Polygamist members to testify before Texas lawmakers
Last year, Texas Child Protective Services removed 439 children living at a West Texas ranch owned by the Fundamentalist Church of Latter Day Saints because caseworkers reported finding evidence of girls being married to adults.
Today, FLDS members will testify before the Texas House Committee on Human Services. Committee members will be discussing what occurred in Eldorado last year, the state’s actions and discussing a new measure that would clarify alternatives CPS workers can take, when child abuse is suspected in a household.
FLDS members to testify at legislative hearing
Nearly one year ago, a legislative panel heard state officials make sensational – and ultimately misleading – claims about broken bones and possible sexual abuse of boys on the YFZ Ranch.
Today, members of the polygamous sect that owns the Schleicher County compound will seek to tell another group of legislators a far different story.
“If that’s the last information these guys have had,” said Willie Jessop, spokesman for the Fundamentalist Church of Jesus Christ of Latter-Day Saints, “that puts us at a pretty big disadvantage.”
An FLDS representative will be among three people asked by the state House Human Services Committee to give testimony this afternoon in a hearing on last April’s raid and removal of 439 children from the 1,700-acre ranch northeast of Eldorado.
It’s the first time since the sect moved to Texas in 2003 that it will confront a Legislature that has raised the state’s legal marriage age in response to its presence and is considering more action this session as a result of the complications born from last year’s raid.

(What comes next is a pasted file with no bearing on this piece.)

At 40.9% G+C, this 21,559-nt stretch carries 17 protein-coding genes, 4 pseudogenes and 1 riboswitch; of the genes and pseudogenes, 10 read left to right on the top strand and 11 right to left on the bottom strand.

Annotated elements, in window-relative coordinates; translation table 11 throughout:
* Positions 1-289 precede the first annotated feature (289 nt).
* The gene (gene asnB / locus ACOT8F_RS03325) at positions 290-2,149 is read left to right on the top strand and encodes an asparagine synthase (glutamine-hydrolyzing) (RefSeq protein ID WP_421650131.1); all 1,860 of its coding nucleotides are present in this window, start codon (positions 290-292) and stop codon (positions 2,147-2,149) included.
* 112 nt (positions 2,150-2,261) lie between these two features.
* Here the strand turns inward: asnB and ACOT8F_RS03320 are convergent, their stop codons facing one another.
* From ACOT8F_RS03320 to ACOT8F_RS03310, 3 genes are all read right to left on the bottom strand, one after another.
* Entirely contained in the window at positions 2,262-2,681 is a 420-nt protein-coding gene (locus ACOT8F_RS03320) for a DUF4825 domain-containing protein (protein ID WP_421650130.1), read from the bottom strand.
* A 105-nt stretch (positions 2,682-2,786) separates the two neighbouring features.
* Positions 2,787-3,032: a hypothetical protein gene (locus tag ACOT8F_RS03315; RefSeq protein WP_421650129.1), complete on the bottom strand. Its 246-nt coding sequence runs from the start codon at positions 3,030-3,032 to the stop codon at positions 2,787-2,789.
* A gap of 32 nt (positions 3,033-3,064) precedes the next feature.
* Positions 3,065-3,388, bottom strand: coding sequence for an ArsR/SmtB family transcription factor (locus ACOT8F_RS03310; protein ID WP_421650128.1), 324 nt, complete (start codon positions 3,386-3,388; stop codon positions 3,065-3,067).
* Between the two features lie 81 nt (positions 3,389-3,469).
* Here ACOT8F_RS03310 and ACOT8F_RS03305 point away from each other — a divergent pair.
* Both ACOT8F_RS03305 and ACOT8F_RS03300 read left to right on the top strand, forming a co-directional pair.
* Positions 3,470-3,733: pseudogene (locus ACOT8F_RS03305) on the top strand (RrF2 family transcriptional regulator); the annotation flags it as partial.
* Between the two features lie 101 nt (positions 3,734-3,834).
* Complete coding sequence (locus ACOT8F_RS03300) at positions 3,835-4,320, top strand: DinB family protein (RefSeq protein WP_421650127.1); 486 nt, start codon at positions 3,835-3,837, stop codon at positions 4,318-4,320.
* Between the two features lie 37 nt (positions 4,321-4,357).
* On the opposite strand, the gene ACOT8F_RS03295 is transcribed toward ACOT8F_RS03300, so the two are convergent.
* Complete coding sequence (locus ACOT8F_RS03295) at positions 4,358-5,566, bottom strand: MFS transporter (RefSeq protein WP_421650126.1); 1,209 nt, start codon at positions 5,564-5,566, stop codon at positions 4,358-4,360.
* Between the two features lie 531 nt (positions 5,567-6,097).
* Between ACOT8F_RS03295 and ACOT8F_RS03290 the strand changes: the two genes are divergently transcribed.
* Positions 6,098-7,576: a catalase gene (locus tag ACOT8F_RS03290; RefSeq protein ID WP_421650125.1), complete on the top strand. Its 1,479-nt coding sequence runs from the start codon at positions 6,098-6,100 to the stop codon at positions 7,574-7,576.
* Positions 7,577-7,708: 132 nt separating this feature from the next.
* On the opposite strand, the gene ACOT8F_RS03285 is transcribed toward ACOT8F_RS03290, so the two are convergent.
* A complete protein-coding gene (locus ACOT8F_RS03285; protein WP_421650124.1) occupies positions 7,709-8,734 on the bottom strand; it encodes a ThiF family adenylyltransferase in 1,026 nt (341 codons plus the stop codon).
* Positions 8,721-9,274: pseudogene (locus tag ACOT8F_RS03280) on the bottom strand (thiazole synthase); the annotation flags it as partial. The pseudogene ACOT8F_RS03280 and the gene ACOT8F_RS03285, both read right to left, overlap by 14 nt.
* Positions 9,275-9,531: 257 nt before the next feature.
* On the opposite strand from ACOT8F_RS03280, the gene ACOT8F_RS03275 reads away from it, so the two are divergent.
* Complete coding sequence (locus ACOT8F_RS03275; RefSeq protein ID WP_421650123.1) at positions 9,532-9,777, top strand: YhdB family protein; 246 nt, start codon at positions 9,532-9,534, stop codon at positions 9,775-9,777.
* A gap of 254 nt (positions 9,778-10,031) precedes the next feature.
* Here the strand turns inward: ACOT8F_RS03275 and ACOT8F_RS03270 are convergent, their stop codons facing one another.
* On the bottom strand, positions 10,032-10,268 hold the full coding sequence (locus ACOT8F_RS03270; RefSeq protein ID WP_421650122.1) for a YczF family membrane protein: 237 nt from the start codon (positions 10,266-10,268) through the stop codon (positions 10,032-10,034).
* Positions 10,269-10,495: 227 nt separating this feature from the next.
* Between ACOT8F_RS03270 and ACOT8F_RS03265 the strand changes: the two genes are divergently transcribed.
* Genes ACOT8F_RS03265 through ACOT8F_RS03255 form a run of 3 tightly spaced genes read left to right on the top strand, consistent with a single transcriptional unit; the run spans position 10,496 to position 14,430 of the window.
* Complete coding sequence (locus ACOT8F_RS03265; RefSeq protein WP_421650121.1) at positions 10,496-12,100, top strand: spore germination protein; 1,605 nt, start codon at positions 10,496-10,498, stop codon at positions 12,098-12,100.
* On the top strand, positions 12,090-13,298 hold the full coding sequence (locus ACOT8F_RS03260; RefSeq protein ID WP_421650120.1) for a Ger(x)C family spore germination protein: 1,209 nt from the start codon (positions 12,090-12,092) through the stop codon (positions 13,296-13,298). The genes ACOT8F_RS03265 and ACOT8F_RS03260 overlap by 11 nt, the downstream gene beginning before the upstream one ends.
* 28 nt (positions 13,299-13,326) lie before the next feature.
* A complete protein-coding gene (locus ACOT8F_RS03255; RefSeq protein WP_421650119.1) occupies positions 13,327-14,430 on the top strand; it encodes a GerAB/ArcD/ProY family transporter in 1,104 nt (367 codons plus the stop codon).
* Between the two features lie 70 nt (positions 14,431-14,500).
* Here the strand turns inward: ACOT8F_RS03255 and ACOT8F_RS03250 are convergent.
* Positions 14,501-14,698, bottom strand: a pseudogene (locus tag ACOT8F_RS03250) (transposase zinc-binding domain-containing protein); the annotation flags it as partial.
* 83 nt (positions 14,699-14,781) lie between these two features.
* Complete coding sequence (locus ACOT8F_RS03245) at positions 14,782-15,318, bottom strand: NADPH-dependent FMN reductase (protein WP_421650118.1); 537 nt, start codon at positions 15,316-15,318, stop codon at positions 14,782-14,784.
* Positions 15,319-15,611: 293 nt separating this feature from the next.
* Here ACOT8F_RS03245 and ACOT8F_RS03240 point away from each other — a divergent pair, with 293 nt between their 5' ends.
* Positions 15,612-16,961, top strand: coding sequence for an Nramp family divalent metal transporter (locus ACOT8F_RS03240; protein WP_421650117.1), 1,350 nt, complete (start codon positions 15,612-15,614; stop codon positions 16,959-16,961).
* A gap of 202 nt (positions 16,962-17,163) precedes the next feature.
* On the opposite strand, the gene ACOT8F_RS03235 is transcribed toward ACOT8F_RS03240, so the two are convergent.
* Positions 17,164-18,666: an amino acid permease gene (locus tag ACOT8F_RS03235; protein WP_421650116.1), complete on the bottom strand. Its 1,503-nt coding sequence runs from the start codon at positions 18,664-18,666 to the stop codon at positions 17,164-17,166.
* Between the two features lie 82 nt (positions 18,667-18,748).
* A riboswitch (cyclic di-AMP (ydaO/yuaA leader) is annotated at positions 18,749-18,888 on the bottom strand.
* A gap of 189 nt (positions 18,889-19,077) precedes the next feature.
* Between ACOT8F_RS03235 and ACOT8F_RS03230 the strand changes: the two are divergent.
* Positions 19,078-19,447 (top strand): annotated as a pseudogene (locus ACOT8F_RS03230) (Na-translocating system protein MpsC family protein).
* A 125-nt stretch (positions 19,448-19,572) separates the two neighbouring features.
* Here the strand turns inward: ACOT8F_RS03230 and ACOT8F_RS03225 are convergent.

Joining the FLDS before the committee will be Anne Heiligenstein, who in December replaced Cockerell as the head of the department whose investigators led the raid, and Kevin Dietz, who led a 12-attorney team from Texas RioGrande Legal Aid that won the children’s return through the state’s appellate courts.
The three parties have been asked to discuss the raid in general, a committee aide said, to determine what committee Chairman Patrick Rose, D-Dripping Springs, has called the “lessons learned” from the action.
Additionally, the committee will hear testimony from Rep. Harvey Hilderbran, R-Kerrville, about House Bill 4255, which would aid DFPS’s ability to remove children from an allegedly abusive situation by removing a requirement that the agency make “reasonable efforts” to eliminate the need to remove a child, and also would allow investigators more leeway to remove parents from a home instead of the children.
Both parts are in response to problems Child Protective Services said it confronted during the raid. Unable to remove the parents from the ranch, it was overwhelmed in its efforts to identify and process the 439 children through the courts. The state’s appellate courts ultimately ruled the agency had not adequately proven why it needed to remove all the children from the ranch.
To read the text of House Bill 4255, go to http://www.legis.state.tx.us/billlookup/billnumber.aspx
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